I was not raised to be the least bit interested in politics.
It wasn't a gender thing; I have no memory of my parents ever voting in any election, and there were never any heated arguments over the trials and tribulations of government. To my eyes, my parents were into other things. It may be that my dad's military career was predicated on his silence when it came to his political views; one unedited comment in front of a higher-ranking officer would have been ill-advised. One bus ride home from school in the 70s, a relatively benign shouting match between those who were for Carter and those who were for Ford briefly ignited my interest in political campaigns, but it subsided soon after the election.
Until I hit the age of 18, and went off to college.
College is all about broadening your horizons, at least intellectually. My friend Cathy was appalled at the idea that I might not vote in the upcoming election. Her family was extremely political. Intelligent people exercised their government mandated right to express their opinions by choosing suitable candidates, and that was that. Bowing to her relentless disapproval on the topic, I registered to vote, and we went together to make our selections. I've been a registered voter ever since.
My husband is a Legacy Democrat--his daddy was a Democrat,
his daddy's daddy was a Democrat, and so on, back before electricity. His voting is very simple, and takes about five minutes, at least when the state of Texas is not trying to keep him from voting by "mysteriously" forgetting his address(it's happened more than once). But I am not affiliated with any particular party. I am very much an independent. I reserve the right to make a decision based on merit, not on whether you're a party member. With me, not so much. I know that there are idiots on both sides of the fence. And contrary to what others may thing, my husband does not make my political decisions for me. I read up, and I understand the issues, and I make up my own mind. And I vote.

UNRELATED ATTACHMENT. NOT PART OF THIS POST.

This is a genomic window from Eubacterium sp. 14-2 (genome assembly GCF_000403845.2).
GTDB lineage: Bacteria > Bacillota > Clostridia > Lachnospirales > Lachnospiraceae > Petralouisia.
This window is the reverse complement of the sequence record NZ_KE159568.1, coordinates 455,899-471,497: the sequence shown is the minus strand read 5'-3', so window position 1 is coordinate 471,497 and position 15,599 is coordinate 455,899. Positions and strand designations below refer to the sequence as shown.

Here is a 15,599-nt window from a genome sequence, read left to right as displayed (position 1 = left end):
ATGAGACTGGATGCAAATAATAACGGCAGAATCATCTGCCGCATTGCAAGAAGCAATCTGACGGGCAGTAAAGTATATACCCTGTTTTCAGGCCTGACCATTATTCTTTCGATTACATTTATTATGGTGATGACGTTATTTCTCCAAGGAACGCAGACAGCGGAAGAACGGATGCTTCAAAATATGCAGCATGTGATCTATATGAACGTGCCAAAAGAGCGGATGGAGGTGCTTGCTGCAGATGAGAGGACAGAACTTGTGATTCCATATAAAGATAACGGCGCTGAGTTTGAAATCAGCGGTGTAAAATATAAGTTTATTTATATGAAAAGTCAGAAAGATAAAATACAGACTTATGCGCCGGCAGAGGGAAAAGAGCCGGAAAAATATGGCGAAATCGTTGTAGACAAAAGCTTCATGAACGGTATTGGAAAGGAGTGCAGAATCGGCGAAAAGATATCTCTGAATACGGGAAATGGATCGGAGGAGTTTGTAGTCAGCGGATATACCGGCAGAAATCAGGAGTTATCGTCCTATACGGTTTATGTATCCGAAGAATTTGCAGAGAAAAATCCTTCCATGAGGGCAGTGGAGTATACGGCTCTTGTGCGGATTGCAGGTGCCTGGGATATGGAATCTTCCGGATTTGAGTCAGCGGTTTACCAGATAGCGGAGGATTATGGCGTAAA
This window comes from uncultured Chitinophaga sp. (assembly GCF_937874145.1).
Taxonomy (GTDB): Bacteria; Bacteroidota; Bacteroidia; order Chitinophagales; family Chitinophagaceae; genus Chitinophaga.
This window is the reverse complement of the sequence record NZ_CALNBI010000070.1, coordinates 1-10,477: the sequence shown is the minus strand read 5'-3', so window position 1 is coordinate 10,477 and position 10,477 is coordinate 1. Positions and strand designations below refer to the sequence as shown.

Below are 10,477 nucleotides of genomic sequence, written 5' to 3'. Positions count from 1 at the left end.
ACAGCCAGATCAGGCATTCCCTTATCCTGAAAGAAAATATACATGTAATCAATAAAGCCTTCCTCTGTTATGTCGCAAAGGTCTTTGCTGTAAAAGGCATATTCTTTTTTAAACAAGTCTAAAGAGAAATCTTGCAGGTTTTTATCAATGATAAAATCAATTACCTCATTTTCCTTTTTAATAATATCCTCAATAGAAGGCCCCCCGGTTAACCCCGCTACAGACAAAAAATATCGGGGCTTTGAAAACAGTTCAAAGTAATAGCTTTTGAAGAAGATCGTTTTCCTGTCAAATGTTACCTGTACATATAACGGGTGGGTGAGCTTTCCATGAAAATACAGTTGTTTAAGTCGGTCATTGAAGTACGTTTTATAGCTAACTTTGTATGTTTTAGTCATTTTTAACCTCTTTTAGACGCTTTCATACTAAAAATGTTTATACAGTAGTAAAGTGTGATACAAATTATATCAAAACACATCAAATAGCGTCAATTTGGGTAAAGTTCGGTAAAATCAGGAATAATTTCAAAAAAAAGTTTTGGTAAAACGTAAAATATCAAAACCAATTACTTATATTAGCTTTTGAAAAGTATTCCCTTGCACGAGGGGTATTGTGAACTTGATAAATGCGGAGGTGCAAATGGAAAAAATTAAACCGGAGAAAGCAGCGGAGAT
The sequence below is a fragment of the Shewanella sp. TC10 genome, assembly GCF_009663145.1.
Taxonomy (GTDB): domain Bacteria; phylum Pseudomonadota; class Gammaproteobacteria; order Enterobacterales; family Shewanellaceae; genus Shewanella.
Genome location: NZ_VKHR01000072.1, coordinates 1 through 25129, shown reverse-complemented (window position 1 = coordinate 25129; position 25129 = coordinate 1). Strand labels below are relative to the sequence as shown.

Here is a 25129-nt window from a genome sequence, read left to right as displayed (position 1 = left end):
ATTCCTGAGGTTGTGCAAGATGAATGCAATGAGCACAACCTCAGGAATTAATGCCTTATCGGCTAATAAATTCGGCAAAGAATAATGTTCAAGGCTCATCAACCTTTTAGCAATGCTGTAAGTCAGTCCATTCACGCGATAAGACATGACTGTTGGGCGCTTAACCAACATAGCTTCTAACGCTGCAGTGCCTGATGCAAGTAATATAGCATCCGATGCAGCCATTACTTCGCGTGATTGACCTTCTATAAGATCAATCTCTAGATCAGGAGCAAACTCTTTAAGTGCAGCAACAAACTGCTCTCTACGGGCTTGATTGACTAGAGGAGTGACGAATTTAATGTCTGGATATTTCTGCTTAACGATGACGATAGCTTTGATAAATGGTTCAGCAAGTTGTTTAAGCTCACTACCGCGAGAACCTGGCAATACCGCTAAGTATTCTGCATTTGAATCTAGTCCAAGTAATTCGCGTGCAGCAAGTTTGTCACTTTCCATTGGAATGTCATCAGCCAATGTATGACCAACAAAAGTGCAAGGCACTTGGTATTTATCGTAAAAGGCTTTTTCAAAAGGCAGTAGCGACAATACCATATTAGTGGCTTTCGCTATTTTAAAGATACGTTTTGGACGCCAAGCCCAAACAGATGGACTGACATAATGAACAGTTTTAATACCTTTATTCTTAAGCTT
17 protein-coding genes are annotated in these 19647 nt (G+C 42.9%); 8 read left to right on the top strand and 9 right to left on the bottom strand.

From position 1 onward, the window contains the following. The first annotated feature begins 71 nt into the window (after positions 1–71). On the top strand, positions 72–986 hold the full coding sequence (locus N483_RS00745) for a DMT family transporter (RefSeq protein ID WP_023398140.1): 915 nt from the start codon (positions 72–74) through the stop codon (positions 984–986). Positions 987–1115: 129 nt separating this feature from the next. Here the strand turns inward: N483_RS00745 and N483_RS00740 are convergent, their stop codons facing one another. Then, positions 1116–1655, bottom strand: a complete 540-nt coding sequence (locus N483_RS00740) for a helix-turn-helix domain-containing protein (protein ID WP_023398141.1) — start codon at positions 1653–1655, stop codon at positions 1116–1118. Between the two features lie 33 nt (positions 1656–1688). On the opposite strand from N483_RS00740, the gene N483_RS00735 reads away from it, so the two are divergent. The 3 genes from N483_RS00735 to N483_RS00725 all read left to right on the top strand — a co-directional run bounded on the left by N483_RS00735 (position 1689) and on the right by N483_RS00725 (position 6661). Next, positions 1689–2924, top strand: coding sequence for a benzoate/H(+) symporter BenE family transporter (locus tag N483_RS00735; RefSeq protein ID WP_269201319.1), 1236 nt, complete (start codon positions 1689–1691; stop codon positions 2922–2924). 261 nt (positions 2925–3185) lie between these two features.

Right now there are a lot of shenanigans going on in politics; particularly in Texas. This isn't really a new thing; ever since we've been a country, there's been election shenanigans. People are getting elected who aren't willing to work with others, for example. Or people getting elected based on lies told by political action committees rather than what the candidate actually stands for, like those Swift Boat idiots. Dark money, or money with no accountability attached to it, is being thrown at candidates from businesses like Cash America or individuals such as the Koch brothers. It is important to note that these businesses only care about what they want--they aren't interested in the big picture, but in their goal. If you read carefully, for instance, all these arguments for smaller government are very business friendly--if you want to avoid having your business regulated, you elect people who will help you make that happen. It's also a sad fact that these political groups count on the general ignorance or apathy of the populace to sway votes their way. It's disheartening, but the shenanigans keep happening because they work. So I vote, and do my part to make sure that candidates who live in the pockets of these shady, corrupt organizations do not win elections.
I understand the use of propaganda, and it sickens me that such tripe is even allowed. However, I'm also realistic and cynical enough to understand that extremists are getting into office through the use of these tactics. That concerns me. Extremists aren't interested in cooperation in order to form a more efficient government. They are only interested in their one issue--abortion, lower taxes, etc.--and they could care less about anything else. It's dangerous to allow these sorts of individuals to hold office. So I vote, and do my part to make sure these extremists do not win elections.
Tomorrow is an election day and I'd like to announce this, in case anyone doesn't know: I am a woman. I actually vote. I know it's not much--what can my little self do to reverse the
overwhelming tide of idiocy that has become the political process? I
vote anyway. Because in the United States, everyone's voice counts.